The inclusion of BOILING_TEMPERATURE on the MATL line tells FDS to use its liquid pyrolysis model.
It also automatically sets N_REACTIONS=1: the only reaction is the phase change from liquid to gaseous fuel. Thus, HEAT_OF_REACTION in this case is the latent heat of vaporization. The gaseous fuel yield, NU_FUEL, is 0.97 instead of 1 to account for impurities in the liquid that do not take part in the combustion process.
The thermal conductivity, density and specific heat are used to compute the loss of heat into the liquid via conduction using the same one-dimensional heat transfer equation that is used for solids. Obviously, the convection of the liquid is important, but is not considered in the model.
Note also the ABSORPTION_COEFFICIENT for the liquid. This denotes the absorption in depth of thermal radiation. Liquids do not just absorb radiation at the surface, but rather over a thin layer near the surface. Its effect on the burning rate is significant.
HEAT_OF_COMBUSTION in a MATL line? Edit
The HEAT_OF_COMBUSTION is the energy released per unit mass of fuel gas that mixes with oxygen and burns. This has nothing to do with the pyrolysis process. This parameter would better be used in gas phase combustion!
If you remember what was said in Chapter [cha:Combustion-and-radiation], whereas there can be many types of combustibles in an FDS fire simulation, only one gaseous fuel can be simulated by FDS. The stoichiometry of the predominant reaction is specified via the REAC namelist group.
In fact, the HEAT_OF_COMBUSTION specified on the REAC line pertains to the only gaseous fuel modeled in gas phase combustion.
The HEAT_OF_COMBUSTION specified on the MATL line is that specific to gaseous fuel produced by pyrolysis.
If the HEAT_OF_COMBUSTION is specified on the MATL line, FDS automatically adjust the mass loss rate of the gaseous fuel injected by the pyrolyzing material, so that the corrected mass loss rate multiplied by the single, global, gas phase heat of combustion produces the expected heat release rate.
If, for example, the HEAT_OF_COMBUSTION specified on the REAC line is twice that specified on the MATL line, the mass of pyrolyzing material contained within wall cell will be decremented by that determined by the pyrolysis model, but the mass of fuel gas added to gas phase would be reduced by 50%.
Properties hell Edit
The scientific community agrees that there is no standardized way of obtaining all of the parameters needed to run FDS. This is especially true of materials that burn. There are various devices used to measure various properties, but there is no consensus on the exact physical and mathematical description of these, and thus, no standard way of taking bench-scale data and converting it into an FDS input file.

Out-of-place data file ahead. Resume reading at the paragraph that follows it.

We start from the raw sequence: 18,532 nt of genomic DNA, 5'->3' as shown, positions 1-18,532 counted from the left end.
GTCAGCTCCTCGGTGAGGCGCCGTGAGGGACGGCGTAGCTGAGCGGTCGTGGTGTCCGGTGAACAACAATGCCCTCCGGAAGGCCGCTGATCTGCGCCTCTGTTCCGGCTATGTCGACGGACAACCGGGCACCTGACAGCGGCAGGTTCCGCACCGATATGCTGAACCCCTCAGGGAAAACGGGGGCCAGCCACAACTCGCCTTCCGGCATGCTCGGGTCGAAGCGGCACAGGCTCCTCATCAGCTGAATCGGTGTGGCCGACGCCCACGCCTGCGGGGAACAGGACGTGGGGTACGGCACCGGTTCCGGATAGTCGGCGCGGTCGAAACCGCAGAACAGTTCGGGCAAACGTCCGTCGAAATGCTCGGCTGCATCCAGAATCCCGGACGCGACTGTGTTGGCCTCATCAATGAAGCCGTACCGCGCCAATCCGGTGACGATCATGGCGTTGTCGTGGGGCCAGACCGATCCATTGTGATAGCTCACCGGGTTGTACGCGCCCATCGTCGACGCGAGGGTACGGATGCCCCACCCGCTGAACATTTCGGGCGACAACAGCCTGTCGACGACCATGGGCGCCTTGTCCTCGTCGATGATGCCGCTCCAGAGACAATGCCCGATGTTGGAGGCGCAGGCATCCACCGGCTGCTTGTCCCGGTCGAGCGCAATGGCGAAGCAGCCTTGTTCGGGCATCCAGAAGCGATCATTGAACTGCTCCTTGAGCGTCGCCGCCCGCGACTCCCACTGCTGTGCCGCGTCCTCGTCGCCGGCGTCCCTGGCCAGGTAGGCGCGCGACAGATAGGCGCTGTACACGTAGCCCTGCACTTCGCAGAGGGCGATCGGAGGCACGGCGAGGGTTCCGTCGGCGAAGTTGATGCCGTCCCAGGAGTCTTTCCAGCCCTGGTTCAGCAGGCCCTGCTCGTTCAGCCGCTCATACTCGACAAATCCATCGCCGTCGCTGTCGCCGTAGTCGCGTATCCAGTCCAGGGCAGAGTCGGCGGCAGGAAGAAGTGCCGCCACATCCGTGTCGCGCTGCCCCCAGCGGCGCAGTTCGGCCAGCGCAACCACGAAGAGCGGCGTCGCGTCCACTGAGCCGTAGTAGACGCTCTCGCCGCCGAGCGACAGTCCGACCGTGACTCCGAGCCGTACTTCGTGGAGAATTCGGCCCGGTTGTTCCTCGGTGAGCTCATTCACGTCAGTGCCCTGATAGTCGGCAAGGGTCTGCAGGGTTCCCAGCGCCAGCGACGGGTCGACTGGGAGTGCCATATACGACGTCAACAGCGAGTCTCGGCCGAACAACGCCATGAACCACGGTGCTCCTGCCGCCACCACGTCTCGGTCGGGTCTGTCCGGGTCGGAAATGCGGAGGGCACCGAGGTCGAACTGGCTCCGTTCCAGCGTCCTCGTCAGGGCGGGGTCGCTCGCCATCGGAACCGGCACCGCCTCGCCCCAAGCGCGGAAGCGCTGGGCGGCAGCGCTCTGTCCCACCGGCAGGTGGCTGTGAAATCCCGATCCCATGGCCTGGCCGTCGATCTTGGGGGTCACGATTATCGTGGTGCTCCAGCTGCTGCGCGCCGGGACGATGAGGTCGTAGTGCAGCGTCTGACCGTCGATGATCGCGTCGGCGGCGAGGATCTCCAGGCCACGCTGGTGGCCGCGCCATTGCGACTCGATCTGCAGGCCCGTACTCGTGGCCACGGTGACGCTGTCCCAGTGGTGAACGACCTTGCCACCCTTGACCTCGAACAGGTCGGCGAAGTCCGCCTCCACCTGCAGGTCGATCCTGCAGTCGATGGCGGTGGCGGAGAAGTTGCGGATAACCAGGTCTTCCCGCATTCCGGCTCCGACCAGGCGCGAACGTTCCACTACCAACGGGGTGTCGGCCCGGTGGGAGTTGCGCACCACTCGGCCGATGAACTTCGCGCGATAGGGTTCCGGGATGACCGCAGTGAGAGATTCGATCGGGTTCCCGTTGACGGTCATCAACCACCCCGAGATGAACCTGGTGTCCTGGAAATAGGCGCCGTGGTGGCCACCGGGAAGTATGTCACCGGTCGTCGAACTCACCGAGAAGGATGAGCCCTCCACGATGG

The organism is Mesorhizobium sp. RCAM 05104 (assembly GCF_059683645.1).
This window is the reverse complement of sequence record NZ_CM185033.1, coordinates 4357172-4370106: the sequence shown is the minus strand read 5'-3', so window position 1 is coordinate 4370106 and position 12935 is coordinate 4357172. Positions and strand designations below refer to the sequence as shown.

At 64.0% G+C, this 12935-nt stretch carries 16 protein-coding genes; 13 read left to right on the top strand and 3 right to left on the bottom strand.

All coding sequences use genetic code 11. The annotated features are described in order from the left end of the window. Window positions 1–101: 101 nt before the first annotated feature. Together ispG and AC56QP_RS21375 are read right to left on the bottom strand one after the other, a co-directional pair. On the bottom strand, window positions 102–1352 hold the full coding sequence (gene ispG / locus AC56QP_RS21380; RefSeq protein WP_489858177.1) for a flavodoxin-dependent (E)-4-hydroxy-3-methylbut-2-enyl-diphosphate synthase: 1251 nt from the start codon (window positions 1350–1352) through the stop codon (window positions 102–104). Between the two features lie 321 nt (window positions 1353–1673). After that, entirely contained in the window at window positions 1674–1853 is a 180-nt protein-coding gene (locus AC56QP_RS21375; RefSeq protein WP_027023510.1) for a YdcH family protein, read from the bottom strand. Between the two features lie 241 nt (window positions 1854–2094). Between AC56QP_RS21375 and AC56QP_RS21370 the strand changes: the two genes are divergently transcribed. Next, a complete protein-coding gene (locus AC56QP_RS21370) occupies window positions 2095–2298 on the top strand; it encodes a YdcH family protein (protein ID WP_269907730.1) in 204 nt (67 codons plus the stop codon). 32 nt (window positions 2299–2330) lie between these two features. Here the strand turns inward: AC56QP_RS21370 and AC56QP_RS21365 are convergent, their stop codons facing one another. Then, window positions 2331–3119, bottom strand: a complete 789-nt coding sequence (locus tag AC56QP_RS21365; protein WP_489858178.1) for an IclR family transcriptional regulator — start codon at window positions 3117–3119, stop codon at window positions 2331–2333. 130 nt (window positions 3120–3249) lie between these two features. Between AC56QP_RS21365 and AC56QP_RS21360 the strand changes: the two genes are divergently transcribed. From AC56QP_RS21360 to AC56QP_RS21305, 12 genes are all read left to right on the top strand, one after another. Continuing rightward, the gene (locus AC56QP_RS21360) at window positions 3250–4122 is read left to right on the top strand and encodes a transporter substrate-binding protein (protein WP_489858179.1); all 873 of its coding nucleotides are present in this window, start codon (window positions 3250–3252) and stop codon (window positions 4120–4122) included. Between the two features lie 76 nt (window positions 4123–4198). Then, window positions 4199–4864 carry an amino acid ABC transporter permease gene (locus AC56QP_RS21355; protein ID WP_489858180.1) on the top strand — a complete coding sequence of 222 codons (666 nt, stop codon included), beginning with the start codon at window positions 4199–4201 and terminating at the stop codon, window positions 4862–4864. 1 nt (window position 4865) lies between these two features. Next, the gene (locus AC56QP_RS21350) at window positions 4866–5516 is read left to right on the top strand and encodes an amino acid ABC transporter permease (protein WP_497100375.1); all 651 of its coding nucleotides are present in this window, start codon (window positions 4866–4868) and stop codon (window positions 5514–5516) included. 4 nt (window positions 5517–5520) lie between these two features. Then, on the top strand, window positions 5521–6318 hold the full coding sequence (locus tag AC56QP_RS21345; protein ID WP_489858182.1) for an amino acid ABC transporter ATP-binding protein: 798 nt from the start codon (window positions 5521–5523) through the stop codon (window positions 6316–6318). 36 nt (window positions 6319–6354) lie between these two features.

Recently Nick Dempsey of WPI, Marc Janssens of Southwest Research, and Morgan Hurley of the SFPE were awarded a three year grant to develop an engineering guide that will document the standard test methods used to obtain material properties, and more importantly the physical and mathematical interpretation of these methods that will enable us all to understand what to do with measurements made in the various bench scale devices.
A prediction is called blind, if the results are not compared to experimental measures. Grid sensitivity and uncertain material properties make blind predictions of fire growth on real materials beyond the reach of the current version of the model.
However, the model can still be used for a qualitative assessment of fire behavior as long as the uncertainty in the flame spread rate is recognized.
For engineering level applications, it's strongly advised to recur to simplified fire modeling, directly prescribing the HRRHeat Release Rate (HRR) of the fire scenario taken from literature or direct experimentation, as shown in Section [sub:Prescribing-an-HRR].
Resources for material property data Edit
Here are some web resources for material property data; a broader list of links is maintained on FDS web site:
• NIST Chemistry Webbook:
• Parital INSC Material Properties Database:
• Cone calorimeter data from Worcester Polytechnic Institute:
• Engineering Toolbox: